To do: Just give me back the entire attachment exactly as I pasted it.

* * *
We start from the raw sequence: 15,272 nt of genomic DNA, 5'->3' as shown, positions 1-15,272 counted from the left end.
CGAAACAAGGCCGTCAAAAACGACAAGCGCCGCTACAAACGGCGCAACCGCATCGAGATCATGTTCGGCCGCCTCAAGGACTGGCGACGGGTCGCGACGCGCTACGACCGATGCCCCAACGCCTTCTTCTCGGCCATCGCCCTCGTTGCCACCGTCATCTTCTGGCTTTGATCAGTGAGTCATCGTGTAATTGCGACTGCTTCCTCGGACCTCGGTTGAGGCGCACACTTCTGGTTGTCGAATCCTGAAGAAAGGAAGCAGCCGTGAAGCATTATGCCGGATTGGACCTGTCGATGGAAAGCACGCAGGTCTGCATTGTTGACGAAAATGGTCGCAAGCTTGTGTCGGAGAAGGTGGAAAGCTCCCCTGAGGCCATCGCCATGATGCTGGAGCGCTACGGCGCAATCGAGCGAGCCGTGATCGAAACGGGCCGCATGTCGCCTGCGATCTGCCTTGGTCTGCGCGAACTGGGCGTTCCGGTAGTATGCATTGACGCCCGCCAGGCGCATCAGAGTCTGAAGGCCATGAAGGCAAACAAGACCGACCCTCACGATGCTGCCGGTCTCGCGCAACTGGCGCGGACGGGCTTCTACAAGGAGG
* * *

We start from the raw sequence: 15,272 nt of genomic DNA, 5'->3' as shown, positions 1-15,272 counted from the left end.
CGAAACAAGGCCGTCAAAAACGACAAGCGCCGCTACAAACGGCGCAACCGCATCGAGATCATGTTCGGCCGCCTCAAGGACTGGCGACGGGTCGCGACGCGCTACGACCGATGCCCCAACGCCTTCTTCTCGGCCATCGCCCTCGTTGCCACCGTCATCTTCTGGCTTTGATCAGTGAGTCATCGTGTAATTGCGACTGCTTCCTCGGACCTCGGTTGAGGCGCACACTTCTGGTTGTCGAATCCTGAAGAAAGGAAGCAGCCGTGAAGCATTATGCCGGATTGGACCTGTCGATGGAAAGCACGCAGGTCTGCATTGTTGACGAAAATGGTCGCAAGCTTGTGTCGGAGAAGGTGGAAAGCTCCCCTGAGGCCATCGCCATGATGCTGGAGCGCTACGGCGCAATCGAGCGAGCCGTGATCGAAACGGGCCGCATGTCGCCTGCGATCTGCCTTGGTCTGCGCGAACTGGGCGTTCCGGTAGTATGCATTGACGCCCGCCAGGCGCATCAGAGTCTGAAGGCCATGAAGGCAAACAAGACCGACCCTCACGATGCTGCCGGTCTCGCGCAACTGGCGCGGACGGGCTTCTACAAGGAGG